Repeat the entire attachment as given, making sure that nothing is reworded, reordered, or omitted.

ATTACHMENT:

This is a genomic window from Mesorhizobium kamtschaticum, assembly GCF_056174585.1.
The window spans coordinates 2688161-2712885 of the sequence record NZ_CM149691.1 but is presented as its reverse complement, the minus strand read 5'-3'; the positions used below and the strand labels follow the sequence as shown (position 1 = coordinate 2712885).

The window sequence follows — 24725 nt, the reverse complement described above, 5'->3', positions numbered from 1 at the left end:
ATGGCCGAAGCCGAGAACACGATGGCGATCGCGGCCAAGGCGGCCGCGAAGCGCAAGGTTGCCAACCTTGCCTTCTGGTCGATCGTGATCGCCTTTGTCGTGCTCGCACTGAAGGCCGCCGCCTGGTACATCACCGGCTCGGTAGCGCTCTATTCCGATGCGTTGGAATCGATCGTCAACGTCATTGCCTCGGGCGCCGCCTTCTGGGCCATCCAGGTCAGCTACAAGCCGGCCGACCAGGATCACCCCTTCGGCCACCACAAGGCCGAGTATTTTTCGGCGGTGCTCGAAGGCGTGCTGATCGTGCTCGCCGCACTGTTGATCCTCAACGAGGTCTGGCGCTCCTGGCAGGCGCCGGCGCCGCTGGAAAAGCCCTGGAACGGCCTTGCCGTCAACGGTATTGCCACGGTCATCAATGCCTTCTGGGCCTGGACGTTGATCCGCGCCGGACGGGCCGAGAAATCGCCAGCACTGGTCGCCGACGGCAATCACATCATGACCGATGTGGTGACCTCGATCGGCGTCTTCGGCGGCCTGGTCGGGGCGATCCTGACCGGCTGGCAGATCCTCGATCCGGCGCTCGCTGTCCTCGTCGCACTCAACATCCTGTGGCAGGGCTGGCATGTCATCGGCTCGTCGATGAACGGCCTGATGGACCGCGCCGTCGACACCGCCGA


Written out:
This is a genomic window from Mesorhizobium kamtschaticum, assembly GCF_056174585.1.
The window spans coordinates 2688161-2712885 of the sequence record NZ_CM149691.1 but is presented as its reverse complement, the minus strand read 5'-3'; the positions used below and the strand labels follow the sequence as shown (position 1 = coordinate 2712885).

The window sequence follows — 24725 nt, the reverse complement described above, 5'->3', positions numbered from 1 at the left end:
ATGGCCGAAGCCGAGAACACGATGGCGATCGCGGCCAAGGCGGCCGCGAAGCGCAAGGTTGCCAACCTTGCCTTCTGGTCGATCGTGATCGCCTTTGTCGTGCTCGCACTGAAGGCCGCCGCCTGGTACATCACCGGCTCGGTAGCGCTCTATTCCGATGCGTTGGAATCGATCGTCAACGTCATTGCCTCGGGCGCCGCCTTCTGGGCCATCCAGGTCAGCTACAAGCCGGCCGACCAGGATCACCCCTTCGGCCACCACAAGGCCGAGTATTTTTCGGCGGTGCTCGAAGGCGTGCTGATCGTGCTCGCCGCACTGTTGATCCTCAACGAGGTCTGGCGCTCCTGGCAGGCGCCGGCGCCGCTGGAAAAGCCCTGGAACGGCCTTGCCGTCAACGGTATTGCCACGGTCATCAATGCCTTCTGGGCCTGGACGTTGATCCGCGCCGGACGGGCCGAGAAATCGCCAGCACTGGTCGCCGACGGCAATCACATCATGACCGATGTGGTGACCTCGATCGGCGTCTTCGGCGGCCTGGTCGGGGCGATCCTGACCGGCTGGCAGATCCTCGATCCGGCGCTCGCTGTCCTCGTCGCACTCAACATCCTGTGGCAGGGCTGGCATGTCATCGGCTCGTCGATGAACGGCCTGATGGACCGCGCCGTCGACACCGCCGA